Tue | Jun 18, 2019

UK hangs tough on deportations - Some ex-cons killed after resuming career of crime, says high commissioner

Published:Sunday | May 19, 2019 | 12:38 AMRomario Scott - Gleaner Writer
Police and onlookers at the scene of the shooting on Mountain View Avenue where Alphanso ‘Oney British’ Harriott was killed on Friday, March 29.
Owen ‘Father Fowl’ Clarke
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The recent killings of five Jamaican convicts deported from Britain have sent off alarm bells among advocacy groups in that country, but local British authorities have remained resolute that wrongdoers will continue to be sent on a one-way ticket back to Kingston.

The United Kingdom Guardian newspaper reported the concerns that human-rights groups and lawyers in Britain had with the deportation of criminals being sent back to Jamaica and end up being killed.

They contended that it was a breach of Britain’s human-rights legislation and a ‘double punishment’ for the deportees, pointing to Jamaica’s high murder rate of more than 40 per 100,000.

Among those who have been killed are Owen Clarke (‘Father Fowl’), 62, of the British Link Up crew, who was shot and killed by armed men on February 23, 2019; Dewayne Robinson, 37, known as ‘Little Wicked’, murdered on March 4, 2018; Alphonso Harriott, 56, known as ‘Oney British’, also of the British Link Up crew, slain on March 29, 2019; Paul Mitchell, 50, fatally stabbed on December 31, 2018, in a grocery store where he worked; and Hugh Bennett, 48, a shopkeeper, stabbed to death on December 31, 2018.

However, speaking with The Sunday Gleaner on the matter, High Commissioner Asif Ahmad strongly defended the British government against the criticism, reasoning that the chilling crime rate in Jamaica was not a sufficient excuse to not enforce a long-held policy.

“Every country has a policy of deporting people who are undesirable aliens, in the sense that, if they have served time in prison, the very next step is that they are deported,” Ahmad said.

“We are talking about a situation where, under any circumstances, a person who is of Jamaican origin, after their time is finished, their only option is to return to their country of origin. The fact that the conditions here can be challenging is something that we are dealing with.”

Without naming any specific person, the high commissioner alleged that convicted deportees became involved in the criminal underworld once they had returned to Jamaica, suggesting that they may have become targets of rivals.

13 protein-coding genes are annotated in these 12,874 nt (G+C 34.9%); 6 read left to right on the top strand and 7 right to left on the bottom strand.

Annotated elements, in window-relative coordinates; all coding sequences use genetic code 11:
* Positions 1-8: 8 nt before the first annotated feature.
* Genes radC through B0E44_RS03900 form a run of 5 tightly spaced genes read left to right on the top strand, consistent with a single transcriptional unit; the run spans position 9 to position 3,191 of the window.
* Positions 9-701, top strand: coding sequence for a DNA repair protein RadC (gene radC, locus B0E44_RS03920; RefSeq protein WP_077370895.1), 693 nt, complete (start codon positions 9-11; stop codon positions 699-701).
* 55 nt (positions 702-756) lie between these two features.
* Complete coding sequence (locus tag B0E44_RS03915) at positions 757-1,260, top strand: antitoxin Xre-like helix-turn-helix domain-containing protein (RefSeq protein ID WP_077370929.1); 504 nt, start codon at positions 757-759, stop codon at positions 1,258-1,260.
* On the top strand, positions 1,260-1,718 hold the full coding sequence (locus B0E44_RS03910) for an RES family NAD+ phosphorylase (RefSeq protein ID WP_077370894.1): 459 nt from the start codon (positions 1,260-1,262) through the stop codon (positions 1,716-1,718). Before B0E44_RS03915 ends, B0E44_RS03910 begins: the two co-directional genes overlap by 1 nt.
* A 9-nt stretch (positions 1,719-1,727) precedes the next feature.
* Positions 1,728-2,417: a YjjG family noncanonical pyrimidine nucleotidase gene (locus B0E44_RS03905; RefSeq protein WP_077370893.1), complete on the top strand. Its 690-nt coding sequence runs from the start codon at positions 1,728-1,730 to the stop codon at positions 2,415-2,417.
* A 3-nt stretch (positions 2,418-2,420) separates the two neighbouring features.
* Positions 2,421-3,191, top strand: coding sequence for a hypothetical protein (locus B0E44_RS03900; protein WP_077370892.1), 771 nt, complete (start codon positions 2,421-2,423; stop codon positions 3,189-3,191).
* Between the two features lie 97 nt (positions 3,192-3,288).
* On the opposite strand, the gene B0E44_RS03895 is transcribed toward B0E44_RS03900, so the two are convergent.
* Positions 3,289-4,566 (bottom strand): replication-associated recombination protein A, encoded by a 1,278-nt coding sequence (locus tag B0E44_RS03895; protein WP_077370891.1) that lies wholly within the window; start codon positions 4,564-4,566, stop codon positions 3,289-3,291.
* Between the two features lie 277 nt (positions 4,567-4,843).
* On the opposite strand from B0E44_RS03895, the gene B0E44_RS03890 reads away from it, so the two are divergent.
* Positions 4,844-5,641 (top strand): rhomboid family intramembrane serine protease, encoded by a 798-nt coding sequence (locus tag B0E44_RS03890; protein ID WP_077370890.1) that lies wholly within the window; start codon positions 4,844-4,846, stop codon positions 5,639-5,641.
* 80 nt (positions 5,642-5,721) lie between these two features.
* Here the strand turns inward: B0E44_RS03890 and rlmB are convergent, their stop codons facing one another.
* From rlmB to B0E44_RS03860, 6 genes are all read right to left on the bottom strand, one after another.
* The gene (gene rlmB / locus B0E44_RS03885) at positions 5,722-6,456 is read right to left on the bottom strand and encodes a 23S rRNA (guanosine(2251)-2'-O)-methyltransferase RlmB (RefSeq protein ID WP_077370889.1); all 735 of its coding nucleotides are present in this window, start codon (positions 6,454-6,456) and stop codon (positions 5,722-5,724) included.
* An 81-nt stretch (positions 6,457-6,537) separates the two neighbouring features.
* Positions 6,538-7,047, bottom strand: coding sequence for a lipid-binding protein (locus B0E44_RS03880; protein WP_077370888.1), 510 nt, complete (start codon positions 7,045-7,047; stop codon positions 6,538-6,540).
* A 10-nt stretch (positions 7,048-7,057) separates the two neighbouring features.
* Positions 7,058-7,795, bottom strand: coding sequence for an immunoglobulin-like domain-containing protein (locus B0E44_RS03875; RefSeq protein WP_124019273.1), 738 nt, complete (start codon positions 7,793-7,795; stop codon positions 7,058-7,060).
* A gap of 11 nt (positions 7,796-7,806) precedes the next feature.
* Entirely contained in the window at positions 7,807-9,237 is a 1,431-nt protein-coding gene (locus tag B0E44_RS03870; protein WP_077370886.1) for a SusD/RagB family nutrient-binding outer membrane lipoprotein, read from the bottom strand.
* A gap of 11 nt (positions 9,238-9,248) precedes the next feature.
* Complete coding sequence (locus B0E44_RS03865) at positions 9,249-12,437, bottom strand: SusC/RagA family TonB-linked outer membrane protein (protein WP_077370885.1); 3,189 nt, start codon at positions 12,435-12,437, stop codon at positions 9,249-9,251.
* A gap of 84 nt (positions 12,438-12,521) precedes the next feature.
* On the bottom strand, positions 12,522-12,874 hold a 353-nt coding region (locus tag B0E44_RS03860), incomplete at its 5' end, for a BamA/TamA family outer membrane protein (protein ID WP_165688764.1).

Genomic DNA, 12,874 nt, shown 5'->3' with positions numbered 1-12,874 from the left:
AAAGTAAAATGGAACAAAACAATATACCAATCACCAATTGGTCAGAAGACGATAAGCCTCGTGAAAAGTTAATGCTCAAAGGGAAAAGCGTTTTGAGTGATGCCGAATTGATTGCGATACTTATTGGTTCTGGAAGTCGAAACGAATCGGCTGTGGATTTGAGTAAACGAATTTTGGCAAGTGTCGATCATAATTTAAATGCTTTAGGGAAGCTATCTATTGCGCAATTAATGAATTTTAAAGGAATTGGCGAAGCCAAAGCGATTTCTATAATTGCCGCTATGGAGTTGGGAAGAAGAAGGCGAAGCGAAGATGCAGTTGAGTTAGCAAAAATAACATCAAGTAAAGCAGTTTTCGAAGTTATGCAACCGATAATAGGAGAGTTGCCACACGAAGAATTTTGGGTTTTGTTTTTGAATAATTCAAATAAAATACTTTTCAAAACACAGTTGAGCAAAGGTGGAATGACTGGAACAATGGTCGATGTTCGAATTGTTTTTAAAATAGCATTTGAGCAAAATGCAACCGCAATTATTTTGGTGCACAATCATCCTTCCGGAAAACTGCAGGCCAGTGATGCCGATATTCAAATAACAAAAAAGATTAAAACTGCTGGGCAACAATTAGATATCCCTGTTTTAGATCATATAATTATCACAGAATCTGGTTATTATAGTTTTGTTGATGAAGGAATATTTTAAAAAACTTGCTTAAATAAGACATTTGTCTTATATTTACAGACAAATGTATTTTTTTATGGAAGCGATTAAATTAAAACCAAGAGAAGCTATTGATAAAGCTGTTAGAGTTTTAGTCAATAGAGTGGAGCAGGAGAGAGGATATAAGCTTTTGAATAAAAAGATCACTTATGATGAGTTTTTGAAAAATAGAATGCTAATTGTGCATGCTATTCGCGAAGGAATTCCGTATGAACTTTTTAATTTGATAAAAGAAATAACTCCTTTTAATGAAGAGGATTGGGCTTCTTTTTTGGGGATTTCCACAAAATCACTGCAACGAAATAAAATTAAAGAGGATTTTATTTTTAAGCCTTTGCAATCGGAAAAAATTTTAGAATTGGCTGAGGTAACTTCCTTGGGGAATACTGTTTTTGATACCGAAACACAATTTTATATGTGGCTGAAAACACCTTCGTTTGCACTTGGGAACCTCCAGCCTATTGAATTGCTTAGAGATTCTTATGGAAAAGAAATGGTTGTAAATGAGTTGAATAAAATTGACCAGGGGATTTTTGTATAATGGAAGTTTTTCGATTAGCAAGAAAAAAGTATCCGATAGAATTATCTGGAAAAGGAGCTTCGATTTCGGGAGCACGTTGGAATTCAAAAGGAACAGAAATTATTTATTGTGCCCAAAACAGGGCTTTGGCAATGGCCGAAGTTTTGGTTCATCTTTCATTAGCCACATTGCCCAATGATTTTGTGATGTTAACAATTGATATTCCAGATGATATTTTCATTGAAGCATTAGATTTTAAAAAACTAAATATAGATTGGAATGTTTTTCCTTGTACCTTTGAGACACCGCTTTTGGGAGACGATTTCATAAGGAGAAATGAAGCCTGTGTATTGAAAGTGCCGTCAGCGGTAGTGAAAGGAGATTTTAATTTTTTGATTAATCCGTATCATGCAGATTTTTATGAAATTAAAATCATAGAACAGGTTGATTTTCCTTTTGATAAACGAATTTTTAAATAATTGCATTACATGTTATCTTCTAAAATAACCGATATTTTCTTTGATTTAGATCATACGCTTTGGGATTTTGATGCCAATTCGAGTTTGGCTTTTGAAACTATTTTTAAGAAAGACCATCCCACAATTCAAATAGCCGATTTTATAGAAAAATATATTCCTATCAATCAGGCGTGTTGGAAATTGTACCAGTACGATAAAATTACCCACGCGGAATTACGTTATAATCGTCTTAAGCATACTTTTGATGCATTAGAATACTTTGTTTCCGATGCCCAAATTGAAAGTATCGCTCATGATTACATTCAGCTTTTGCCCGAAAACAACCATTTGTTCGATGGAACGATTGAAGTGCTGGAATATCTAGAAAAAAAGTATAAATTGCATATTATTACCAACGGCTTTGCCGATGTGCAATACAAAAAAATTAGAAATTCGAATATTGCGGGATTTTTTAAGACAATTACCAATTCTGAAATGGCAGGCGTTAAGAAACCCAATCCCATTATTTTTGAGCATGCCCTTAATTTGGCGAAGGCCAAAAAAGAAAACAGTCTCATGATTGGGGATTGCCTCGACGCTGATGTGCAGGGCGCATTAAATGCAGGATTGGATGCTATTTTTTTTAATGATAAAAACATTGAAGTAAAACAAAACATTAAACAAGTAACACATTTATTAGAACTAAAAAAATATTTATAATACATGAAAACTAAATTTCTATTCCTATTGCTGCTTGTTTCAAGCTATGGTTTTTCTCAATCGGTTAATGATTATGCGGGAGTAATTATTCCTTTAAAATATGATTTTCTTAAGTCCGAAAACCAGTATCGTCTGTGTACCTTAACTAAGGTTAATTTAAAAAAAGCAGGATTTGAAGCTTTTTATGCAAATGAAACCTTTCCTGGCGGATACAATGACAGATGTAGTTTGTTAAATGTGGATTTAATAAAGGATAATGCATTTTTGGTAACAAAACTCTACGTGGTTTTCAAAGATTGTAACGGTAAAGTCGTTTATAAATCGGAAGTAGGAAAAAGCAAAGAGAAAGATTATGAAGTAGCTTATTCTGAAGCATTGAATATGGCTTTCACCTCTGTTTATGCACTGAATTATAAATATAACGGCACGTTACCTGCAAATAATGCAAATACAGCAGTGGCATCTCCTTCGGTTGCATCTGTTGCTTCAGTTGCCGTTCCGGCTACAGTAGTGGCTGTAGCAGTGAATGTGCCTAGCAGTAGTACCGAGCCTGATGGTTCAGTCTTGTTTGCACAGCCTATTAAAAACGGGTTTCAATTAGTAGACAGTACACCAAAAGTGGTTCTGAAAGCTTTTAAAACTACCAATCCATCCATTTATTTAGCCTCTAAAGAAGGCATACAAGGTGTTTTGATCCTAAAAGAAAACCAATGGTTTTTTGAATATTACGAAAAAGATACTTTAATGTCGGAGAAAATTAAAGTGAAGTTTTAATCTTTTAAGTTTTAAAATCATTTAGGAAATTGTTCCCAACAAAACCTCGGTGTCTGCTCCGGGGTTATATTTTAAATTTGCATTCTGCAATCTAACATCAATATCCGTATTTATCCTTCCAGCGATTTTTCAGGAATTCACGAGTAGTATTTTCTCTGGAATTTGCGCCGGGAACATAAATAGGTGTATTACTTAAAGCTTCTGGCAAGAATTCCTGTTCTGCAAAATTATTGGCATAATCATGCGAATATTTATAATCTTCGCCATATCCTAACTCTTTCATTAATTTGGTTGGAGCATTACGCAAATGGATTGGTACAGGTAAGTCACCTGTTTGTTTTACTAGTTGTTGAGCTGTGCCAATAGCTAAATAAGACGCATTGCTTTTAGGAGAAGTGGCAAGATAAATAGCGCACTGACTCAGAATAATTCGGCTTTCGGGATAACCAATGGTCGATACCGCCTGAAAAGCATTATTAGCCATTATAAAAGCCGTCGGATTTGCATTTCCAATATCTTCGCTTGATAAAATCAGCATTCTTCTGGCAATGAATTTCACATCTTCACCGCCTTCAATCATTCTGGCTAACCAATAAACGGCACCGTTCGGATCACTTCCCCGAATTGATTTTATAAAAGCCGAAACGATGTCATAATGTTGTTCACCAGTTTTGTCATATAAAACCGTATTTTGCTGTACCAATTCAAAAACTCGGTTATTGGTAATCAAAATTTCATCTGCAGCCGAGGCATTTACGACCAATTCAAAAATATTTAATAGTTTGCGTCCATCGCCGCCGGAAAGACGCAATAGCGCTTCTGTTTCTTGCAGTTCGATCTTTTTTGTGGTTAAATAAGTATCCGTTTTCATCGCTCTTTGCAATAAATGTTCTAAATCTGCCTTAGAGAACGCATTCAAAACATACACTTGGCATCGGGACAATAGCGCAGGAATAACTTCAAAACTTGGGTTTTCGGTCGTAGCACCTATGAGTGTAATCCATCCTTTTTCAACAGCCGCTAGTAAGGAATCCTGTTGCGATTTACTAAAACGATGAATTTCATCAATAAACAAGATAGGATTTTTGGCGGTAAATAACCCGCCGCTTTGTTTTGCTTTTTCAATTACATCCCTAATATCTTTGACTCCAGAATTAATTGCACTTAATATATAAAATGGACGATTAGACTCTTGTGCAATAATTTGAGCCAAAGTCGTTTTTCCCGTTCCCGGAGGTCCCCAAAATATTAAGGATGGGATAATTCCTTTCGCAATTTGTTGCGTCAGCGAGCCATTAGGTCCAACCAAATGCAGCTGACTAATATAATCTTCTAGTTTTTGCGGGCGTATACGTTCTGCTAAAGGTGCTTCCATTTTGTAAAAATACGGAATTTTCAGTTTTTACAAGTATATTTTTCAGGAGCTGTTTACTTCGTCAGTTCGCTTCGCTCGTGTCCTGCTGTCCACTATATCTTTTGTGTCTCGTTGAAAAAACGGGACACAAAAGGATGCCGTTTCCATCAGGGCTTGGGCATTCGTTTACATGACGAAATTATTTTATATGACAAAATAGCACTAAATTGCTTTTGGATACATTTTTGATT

It’s a direct counter to the argument that there was deep fear by deportees from Britain.

“So sadly, they just became a statistic of homicides in the country. You have people, before they were detained in the United Kingdom, were coming back quiet freely. It’s not like they were suddenly having to come back and face this ‘incredibly dangerous country’.

“What has happened to these sorts of people is that they had basically resumed the career that they have been involved with or are paying the unfortunate price for being in dangerous activity,” Ahmad suggested.

And while maintaining that there will be no policy change, he pointed out that the United States of America sends more convicts back to Jamaica than does Britain.

“We are not going to be immediately changing our policy and our approach, because we take steps to identify that the right people are being deported and we are going to get increasingly better at it.”

Deportation flights from the UK to Jamaica resumed in February following the Windrush scandal that hit the Theresa May administration, resulting in the then powerful Home Office Secretary Amber Rudd resigning in April 2018.

London has agreed to a compensation package of £200 million, which may rise, to approximately 15,000 Windrush victims who migrated from Jamaica and other Caribbean countries to rebuild postwar Britain. Descendants of victims may also make claims.

romario.scott@gleanerjm.com